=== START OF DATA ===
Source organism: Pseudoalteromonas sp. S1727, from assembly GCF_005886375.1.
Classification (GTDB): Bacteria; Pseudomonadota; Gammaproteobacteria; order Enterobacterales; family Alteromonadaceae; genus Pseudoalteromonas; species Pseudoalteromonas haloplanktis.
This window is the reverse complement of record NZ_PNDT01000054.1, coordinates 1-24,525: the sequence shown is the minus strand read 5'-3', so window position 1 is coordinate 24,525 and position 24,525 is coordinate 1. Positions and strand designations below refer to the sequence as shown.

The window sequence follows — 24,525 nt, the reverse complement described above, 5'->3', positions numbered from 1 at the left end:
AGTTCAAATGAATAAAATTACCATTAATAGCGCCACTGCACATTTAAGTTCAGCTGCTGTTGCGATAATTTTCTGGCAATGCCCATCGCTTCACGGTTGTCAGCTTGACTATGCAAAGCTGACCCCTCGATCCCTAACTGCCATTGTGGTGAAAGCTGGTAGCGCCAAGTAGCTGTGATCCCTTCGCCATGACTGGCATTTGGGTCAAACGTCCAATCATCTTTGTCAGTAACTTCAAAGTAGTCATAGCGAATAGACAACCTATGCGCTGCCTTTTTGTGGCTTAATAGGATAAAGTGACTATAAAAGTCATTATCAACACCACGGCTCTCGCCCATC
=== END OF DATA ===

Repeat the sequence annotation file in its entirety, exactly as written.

Source organism: Pseudoalteromonas sp. S1727, from assembly GCF_005886375.1.
Classification (GTDB): Bacteria; Pseudomonadota; Gammaproteobacteria; order Enterobacterales; family Alteromonadaceae; genus Pseudoalteromonas; species Pseudoalteromonas haloplanktis.
This window is the reverse complement of record NZ_PNDT01000054.1, coordinates 1-24,525: the sequence shown is the minus strand read 5'-3', so window position 1 is coordinate 24,525 and position 24,525 is coordinate 1. Positions and strand designations below refer to the sequence as shown.

The window sequence follows — 24,525 nt, the reverse complement described above, 5'->3', positions numbered from 1 at the left end:
AGTTCAAATGAATAAAATTACCATTAATAGCGCCACTGCACATTTAAGTTCAGCTGCTGTTGCGATAATTTTCTGGCAATGCCCATCGCTTCACGGTTGTCAGCTTGACTATGCAAAGCTGACCCCTCGATCCCTAACTGCCATTGTGGTGAAAGCTGGTAGCGCCAAGTAGCTGTGATCCCTTCGCCATGACTGGCATTTGGGTCAAACGTCCAATCATCTTTGTCAGTAACTTCAAAGTAGTCATAGCGAATAGACAACCTATGCGCTGCCTTTTTGTGGCTTAATAGGATAAAGTGACTATAAAAGTCATTATCAACACCACGGCTCTCGCCCATC